The Blog Aquatic

Donate Today

The Blog Aquatic

News, opinions, photos and facts from Ocean Conservancy

35
Comments

Interview: Dr. Eric Hoffmayer on Tracking Whale Sharks in the Gulf of Mexico

Posted On January 30, 2014 by

Dr. Hoffmayer and a whale shark in the Gulf of Mexico. [Photo: Jim Franks]

(This blog is part of a series of interviews with scientists who are championing marine research in the Gulf of Mexico.)

A preeminent whale shark expert and ecophysiologist, Dr. Eric R. Hoffmayer is a research fishery biologist with the National Marine Fisheries Service, Southeast Fisheries Science Center, Mississippi Laboratories. His interest in coastal shark species ranges from their reproduction and life history to their specific abundance, distribution and feeding ecology in nursery grounds. He has pursued a particular interest in the Gulf of Mexico’s whale sharks, the largest fish in the ocean, compiling information on their basic biology, habitat use and movement patterns.

Ocean Conservancy:  How much is known generally about the whale sharks found in the Gulf of Mexico? What is the size of the population?

Dr. Hoffmayer:  Ironically, even though whale sharks are the largest fish in the ocean, we still know so little about them, specifically here in the Gulf of Mexico. We know from our research efforts, as well as from research efforts of our colleagues in the southern Gulf, that whale sharks are relatively common in the Gulf. Unfortunately, due to their highly migratory nature and preference for offshore habitats, we still do not have a good population estimate for this region. However, colleagues working in the southern Gulf have estimated that between 500 and 900 individuals occur off the Yucatan Peninsula. In the northern Gulf, whale sharks occur along the continental shelf edge from Brownsville, Texas, to the Florida Keys and commonly occur off the mouth of the Mississippi River.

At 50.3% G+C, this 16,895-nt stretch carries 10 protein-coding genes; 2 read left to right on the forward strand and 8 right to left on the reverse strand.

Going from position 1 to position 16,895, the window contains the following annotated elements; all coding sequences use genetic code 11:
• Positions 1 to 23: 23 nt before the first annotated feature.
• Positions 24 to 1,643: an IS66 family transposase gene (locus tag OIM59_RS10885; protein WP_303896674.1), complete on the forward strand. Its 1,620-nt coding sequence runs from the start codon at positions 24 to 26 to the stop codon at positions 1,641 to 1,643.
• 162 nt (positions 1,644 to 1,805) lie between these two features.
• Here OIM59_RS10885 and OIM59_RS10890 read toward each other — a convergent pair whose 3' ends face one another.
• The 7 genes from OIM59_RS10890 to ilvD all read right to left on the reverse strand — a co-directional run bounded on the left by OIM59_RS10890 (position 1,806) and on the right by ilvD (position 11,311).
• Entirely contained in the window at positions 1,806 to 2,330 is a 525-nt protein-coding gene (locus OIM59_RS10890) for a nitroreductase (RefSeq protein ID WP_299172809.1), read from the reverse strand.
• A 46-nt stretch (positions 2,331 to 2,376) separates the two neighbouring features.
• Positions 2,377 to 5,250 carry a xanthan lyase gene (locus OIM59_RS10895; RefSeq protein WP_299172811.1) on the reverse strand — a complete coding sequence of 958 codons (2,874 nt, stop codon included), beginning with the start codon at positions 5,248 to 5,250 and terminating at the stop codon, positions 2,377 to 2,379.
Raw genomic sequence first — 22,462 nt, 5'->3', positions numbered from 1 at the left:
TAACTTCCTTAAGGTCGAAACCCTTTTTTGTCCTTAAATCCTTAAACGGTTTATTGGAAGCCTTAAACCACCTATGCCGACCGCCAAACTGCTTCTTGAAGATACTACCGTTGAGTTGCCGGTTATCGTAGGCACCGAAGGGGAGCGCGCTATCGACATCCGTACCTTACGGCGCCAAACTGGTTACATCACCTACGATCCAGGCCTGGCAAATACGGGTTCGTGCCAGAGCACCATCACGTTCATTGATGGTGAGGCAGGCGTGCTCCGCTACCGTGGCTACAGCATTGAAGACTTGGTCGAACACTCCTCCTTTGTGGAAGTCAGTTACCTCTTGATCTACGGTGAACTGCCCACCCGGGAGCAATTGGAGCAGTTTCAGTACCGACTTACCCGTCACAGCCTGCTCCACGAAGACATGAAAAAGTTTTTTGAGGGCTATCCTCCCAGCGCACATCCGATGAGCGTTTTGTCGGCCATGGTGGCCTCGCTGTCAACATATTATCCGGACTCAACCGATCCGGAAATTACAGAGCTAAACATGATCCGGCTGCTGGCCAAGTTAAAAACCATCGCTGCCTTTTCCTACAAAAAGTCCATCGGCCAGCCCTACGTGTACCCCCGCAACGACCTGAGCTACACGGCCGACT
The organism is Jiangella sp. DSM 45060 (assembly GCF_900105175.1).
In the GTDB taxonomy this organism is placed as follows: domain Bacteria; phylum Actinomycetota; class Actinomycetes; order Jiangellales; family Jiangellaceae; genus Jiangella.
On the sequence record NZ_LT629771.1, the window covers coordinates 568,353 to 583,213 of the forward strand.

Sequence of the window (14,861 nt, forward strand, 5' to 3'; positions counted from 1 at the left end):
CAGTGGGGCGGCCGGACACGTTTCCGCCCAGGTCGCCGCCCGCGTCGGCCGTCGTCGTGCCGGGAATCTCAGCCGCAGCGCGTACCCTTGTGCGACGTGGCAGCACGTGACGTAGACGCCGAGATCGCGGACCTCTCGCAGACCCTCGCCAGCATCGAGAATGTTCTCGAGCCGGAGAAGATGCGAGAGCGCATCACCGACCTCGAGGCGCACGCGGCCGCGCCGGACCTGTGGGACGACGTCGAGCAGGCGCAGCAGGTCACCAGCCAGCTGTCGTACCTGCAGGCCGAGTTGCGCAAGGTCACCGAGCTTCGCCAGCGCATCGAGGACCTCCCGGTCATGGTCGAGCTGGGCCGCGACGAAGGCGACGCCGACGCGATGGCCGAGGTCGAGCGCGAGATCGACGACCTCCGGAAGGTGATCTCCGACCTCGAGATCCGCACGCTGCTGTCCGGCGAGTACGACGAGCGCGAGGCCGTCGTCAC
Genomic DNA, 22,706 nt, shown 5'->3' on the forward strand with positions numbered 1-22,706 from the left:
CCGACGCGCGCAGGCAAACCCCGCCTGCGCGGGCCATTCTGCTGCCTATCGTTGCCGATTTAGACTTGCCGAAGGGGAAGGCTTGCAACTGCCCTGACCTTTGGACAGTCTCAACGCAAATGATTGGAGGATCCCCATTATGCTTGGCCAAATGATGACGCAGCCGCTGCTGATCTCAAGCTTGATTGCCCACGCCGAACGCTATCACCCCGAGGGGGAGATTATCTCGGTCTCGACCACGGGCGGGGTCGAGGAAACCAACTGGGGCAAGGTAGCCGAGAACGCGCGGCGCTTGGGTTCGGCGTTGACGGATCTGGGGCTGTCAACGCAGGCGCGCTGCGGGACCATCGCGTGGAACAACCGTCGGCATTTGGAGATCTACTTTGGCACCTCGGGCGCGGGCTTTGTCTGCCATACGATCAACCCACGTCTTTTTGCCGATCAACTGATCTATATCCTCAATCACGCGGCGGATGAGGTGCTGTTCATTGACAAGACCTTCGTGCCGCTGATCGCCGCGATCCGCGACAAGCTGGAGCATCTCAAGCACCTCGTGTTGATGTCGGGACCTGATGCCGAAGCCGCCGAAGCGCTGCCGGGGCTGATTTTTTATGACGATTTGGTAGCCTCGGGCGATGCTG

Continue reading »

10
Comments

Can’t Get Enough of Sharks? Check Out Our Best Shark Posts

Posted On August 2, 2013 by

Lemon Shark

Credit: Jillian Morris

“SHARK!” Does the word conjure up images of a fin slicing toward you in the open ocean or on the edge of your seat completely absorbed in one of the year’s best television specials?

In preparation for Shark Week, which starts this Sunday, we’ve put together a roundup of some of our best shark blog posts from the past year:

What’s Your Shark IQ? How much do you think you know about sharks? Before taking a deep dive into the world of these complex creatures, test your basic knowledge with our short quiz. Do you know which shark swims the fastest?

Continue reading »

38
Comments

Test Your Ocean Knowledge: Bull Sharks, Polar Bears and Venom

Posted On July 11, 2013 by

polar bear

Credit: Canadian Coast Guard

How much do you know about the waters that cover 70 percent of Earth’s surface and the creatures that call it home? Test your ocean knowledge with our short quiz.

Study these five questions and see how much you know:

  • What is the largest living structure on Earth?
  • How did bull sharks receive their name?
  • What is the biggest fish in the ocean?
  • What is the most venomous marine animal?
  • How are polar bears able to walk on ice?

Stumped? Click the link below to see the answers.

Continue reading »

1
Comment

Filter Feeding Explained: Whale Sharks vs. Baleen Whales

Posted On May 31, 2012 by

Suddenly out of the deep blue water appears a whale shark directly beneath me. The gentle giant moved gracefully to the surface of the water and began feeding next to me. I had been snorkeling off the coast of Tofo in Mozambique and felt that this was a dream come true. Experiences like this make me appreciate the variety of nature’s feeding techniques. You see whale sharks and baleen whales are both filter feeders, animals that eat by straining tiny food, like plankton, from the water. But how they go about filter feeding is completely different.

In whale sharks, teeth don’t play a major role in feeding. In one of their filter-feeding methods, they suction water into their mouths at high velocities while remaining stationary. Food moves through filtering pads that cover the entrance of their throats. The filtering pads are broad mess pads full of millimeter-wide pores that act like a sieve, allowing water to pass through while capturing food particles. Continue reading »